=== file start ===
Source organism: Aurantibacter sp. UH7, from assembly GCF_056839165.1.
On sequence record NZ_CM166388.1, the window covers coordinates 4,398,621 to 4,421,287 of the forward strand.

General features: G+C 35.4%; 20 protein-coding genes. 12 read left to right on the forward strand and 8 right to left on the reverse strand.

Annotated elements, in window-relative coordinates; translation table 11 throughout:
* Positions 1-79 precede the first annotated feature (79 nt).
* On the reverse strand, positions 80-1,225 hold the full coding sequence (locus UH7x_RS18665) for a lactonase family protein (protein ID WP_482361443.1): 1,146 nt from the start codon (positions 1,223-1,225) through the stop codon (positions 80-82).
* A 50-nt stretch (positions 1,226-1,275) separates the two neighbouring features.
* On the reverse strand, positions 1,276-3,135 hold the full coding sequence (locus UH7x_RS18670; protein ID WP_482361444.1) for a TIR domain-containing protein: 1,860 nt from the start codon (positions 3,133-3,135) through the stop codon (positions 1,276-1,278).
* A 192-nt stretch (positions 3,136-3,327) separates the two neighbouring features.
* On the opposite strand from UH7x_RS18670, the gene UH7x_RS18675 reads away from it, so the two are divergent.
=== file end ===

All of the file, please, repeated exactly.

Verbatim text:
Source organism: Aurantibacter sp. UH7, from assembly GCF_056839165.1.
On sequence record NZ_CM166388.1, the window covers coordinates 4,398,621 to 4,421,287 of the forward strand.

General features: G+C 35.4%; 20 protein-coding genes. 12 read left to right on the forward strand and 8 right to left on the reverse strand.

Annotated elements, in window-relative coordinates; translation table 11 throughout:
* Positions 1-79 precede the first annotated feature (79 nt).
* On the reverse strand, positions 80-1,225 hold the full coding sequence (locus UH7x_RS18665) for a lactonase family protein (protein ID WP_482361443.1): 1,146 nt from the start codon (positions 1,223-1,225) through the stop codon (positions 80-82).
* A 50-nt stretch (positions 1,226-1,275) separates the two neighbouring features.
* On the reverse strand, positions 1,276-3,135 hold the full coding sequence (locus UH7x_RS18670; protein ID WP_482361444.1) for a TIR domain-containing protein: 1,860 nt from the start codon (positions 3,133-3,135) through the stop codon (positions 1,276-1,278).
* A 192-nt stretch (positions 3,136-3,327) separates the two neighbouring features.
* On the opposite strand from UH7x_RS18670, the gene UH7x_RS18675 reads away from it, so the two are divergent.